3D portable printer


The Best Cheap 3D Printers for 2022

While we'd hesitate to call 3D printing a mature technology, you might say it has reached its teenage years. Through their first decade-and-change, 3D printers have come down in price, grown easier to set up and operate, and become more reliable. And you may pay less than you expect: Many once-high-end features have migrated down to inexpensive models.

PC Labs has been reviewing 3D printers since 2013. Today, the state of 3D printing is strong, but that wasn’t always the case. For the first several years, it was often an adventure getting one of these printers up and running, let alone successfully through our testing regimen. Issues with filament-based—aka fused filament fabrication (FFF) or fused deposition modeling (FDM)—printers were abundant.

(Photo: Zlata Ivleva)

More About Our Picks

Original Prusa Mini

4.5 Outstanding

Best Overall Budget 3D Printer

Bottom Line:

It requires assembly and calibration care (plus shipping from the Czech Republic), but the Original Prusa Mini is a compact, open-frame 3D printer that consistently produces superb-quality output for a great price.

Pros

  • Top-notch object quality
  • Supports a variety of filament types
  • Useful, professionally printed user guide
  • Great support resources
  • Versatile, user-friendly software

Cons

  • First-layer calibration can be tricky
  • Only includes starter packets of filament
  • Requires monitoring if young children or pets are around

Read Our Original Prusa Mini Review

XYZprinting da Vinci Mini

4.0 Excellent

Best Budget 3D Printer for Schools, Community Centers

Bottom Line:

The XYZprinting da Vinci Mini is a consumer-oriented 3D printer that provides a winning combination of low price, ease of setup and use, solid print quality, and smooth, misprint-free operation.

Pros

  • Very low price.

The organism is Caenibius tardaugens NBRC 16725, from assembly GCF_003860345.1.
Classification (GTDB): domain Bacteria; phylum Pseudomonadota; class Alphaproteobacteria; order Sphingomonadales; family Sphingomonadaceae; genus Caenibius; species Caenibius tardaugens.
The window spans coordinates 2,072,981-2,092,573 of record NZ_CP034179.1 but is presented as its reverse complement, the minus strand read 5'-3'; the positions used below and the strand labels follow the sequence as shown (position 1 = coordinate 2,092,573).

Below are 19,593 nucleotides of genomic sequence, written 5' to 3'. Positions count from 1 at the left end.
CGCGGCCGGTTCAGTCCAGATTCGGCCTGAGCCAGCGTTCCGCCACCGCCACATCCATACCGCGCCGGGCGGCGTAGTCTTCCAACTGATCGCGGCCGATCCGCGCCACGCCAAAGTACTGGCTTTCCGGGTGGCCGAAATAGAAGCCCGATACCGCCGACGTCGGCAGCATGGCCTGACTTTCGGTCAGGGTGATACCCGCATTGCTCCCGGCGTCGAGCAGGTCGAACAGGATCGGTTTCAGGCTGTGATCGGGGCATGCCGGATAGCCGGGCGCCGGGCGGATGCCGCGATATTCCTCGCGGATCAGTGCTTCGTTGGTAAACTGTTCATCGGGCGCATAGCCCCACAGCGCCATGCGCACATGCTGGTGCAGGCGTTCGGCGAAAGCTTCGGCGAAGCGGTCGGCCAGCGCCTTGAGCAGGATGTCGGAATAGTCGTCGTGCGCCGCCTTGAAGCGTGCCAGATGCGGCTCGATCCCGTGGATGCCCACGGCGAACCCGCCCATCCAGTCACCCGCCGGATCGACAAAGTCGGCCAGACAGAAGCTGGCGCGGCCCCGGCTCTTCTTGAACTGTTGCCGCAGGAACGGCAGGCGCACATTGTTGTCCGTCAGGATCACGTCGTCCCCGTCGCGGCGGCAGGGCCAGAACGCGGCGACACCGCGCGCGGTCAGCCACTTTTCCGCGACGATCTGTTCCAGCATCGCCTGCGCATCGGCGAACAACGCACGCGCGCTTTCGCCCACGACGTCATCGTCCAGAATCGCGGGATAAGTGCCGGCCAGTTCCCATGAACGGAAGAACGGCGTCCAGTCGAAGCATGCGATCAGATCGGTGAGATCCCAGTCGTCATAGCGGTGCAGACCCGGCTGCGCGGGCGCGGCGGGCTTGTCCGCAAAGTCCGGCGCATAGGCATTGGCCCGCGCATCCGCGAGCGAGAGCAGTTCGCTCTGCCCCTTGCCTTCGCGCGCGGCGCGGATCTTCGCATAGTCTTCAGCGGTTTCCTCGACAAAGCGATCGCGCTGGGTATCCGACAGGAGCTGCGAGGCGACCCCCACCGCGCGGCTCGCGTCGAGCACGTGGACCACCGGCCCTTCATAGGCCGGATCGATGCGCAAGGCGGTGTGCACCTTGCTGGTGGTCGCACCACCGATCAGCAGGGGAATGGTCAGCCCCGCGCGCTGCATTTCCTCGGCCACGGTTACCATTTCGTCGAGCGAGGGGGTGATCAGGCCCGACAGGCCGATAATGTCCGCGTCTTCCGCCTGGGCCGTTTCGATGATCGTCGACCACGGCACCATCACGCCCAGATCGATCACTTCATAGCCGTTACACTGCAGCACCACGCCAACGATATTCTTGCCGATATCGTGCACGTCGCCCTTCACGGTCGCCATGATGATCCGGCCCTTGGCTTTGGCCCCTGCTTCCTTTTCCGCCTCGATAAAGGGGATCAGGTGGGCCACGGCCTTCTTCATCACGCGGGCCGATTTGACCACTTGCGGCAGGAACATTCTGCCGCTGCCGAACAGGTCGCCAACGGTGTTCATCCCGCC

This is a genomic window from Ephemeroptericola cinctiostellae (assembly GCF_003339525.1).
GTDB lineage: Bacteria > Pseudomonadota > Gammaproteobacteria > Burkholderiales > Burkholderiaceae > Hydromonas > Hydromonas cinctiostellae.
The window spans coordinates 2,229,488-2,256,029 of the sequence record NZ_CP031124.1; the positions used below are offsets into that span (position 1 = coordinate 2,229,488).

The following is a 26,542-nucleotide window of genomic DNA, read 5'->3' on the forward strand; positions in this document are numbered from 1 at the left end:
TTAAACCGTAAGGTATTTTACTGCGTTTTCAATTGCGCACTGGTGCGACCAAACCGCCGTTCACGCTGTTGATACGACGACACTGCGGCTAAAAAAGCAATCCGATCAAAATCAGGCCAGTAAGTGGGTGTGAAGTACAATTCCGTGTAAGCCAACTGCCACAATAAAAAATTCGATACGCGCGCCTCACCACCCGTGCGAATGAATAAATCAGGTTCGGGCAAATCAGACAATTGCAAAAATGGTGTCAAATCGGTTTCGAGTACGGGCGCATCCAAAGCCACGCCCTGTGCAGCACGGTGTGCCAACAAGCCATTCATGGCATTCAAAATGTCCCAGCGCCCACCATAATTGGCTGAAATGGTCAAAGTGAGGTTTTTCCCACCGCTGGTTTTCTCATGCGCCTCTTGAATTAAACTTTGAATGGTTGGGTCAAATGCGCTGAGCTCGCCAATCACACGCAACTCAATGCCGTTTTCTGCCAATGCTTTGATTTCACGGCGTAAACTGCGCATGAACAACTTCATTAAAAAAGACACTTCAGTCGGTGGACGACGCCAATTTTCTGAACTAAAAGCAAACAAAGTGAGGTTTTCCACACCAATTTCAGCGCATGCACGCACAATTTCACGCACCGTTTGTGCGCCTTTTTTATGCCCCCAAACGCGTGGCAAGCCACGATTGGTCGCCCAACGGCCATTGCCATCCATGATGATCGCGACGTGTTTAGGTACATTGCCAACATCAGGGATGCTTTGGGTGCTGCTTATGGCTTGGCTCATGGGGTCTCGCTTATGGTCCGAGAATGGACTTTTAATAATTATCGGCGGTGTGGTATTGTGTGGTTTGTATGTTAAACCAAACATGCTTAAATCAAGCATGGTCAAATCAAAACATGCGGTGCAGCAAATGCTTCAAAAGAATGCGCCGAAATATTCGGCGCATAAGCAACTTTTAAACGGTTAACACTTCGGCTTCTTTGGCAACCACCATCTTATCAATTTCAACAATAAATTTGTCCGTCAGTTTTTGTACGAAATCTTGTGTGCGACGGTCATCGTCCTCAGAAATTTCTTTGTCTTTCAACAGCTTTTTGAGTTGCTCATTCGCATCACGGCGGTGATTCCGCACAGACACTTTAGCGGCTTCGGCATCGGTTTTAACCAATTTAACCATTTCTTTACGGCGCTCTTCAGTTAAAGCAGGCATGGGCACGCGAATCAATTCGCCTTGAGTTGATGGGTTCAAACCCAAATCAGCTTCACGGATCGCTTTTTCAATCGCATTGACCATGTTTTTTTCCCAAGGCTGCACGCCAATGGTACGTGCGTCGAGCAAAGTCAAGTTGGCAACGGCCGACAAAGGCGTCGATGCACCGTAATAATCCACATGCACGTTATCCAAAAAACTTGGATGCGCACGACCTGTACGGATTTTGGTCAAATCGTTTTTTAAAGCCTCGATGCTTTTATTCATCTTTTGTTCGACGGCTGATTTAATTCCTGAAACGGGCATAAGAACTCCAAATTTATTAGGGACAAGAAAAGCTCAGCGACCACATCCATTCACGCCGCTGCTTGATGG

• Reasonably priced filament.
  • Good print quality.
  • No misprints in testing.
  • Easy setup and operation.
  • Quiet.
  • Prints over a USB or Wi-Fi connection.

Cons

  • Occasional problems in trying to launch prints.
  • Removing printed objects from the print bed is sometimes tricky.

Read Our XYZprinting da Vinci Mini Review

Toybox 3D Printer

4.0 Excellent

Best Budget 3D Printer for Children

Bottom Line:

The Toybox 3D Printer works well as a model designed for children, offering reliable printing from a browser or mobile device and a few thousand toys to print, plus creative options to output drawings or photos. Just bear in mind the tiny build area.

Pros

  • Reliable, misprint-free printing
  • Easy setup
  • One-touch operation
  • Well-composed help resources
  • Access to more than 2,000 printable toys and projects
  • Lets you create your own printable designs

Cons

  • Tiny build area
  • Not ideal for importing 3D files created elsewhere

Read Our Toybox 3D Printer Review

Monoprice Mini Delta V2 3D Printer

4. 0 Excellent

Best Budget 3D Printer for Beginners, Non-Techies

Bottom Line:

3D printing gurus will be intrigued by the Monoprice Mini Delta V2's use of the delta rather than Cartesian coordinate system, but beginners will just enjoy its low price, ease of use, and speedy printing.

Pros

  • Sub-$200 price
  • Quick, nearly misprint-free printing
  • Easy setup and operation
  • Sturdy steel-and-aluminum frame
  • Supports multiple filament types

Cons

  • Tiny build area
  • So-so print quality
  • Mere one-year warranty

Read Our Monoprice Mini Delta V2 3D Printer Review

Anycubic i3 Mega S

3.5 Good

Best Budget 3D Printer With an Open Design, Big Build Area

Bottom Line:

The Anycubic i3 Mega S, an inexpensive open-frame 3D printer, produced decent-quality prints in our testing. To get the most out of it, though, may require precise calibration.

Pros

  • Modestly priced